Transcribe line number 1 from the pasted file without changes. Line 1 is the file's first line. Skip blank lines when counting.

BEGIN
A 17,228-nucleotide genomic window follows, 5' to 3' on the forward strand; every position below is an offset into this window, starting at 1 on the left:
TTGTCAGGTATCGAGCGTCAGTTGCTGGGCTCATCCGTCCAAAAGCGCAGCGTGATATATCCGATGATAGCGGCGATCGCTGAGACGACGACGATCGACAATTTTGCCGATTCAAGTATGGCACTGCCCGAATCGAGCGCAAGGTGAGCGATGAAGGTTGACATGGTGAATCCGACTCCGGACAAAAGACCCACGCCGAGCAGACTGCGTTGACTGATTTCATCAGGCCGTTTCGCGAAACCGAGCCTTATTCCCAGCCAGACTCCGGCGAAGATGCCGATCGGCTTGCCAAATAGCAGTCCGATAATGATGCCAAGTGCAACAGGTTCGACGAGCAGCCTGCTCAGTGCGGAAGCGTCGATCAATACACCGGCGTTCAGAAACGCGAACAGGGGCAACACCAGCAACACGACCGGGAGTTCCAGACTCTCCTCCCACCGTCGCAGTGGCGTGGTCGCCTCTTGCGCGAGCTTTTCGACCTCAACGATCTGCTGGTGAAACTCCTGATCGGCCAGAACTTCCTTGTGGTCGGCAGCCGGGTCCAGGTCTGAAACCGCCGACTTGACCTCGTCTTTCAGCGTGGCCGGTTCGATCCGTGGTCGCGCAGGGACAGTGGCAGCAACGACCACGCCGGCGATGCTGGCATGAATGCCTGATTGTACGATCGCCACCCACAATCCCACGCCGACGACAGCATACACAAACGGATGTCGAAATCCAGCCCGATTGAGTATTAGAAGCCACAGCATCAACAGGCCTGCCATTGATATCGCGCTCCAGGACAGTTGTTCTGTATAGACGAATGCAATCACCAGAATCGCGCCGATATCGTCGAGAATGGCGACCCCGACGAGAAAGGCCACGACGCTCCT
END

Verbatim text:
A 17,228-nucleotide genomic window follows, 5' to 3' on the forward strand; every position below is an offset into this window, starting at 1 on the left: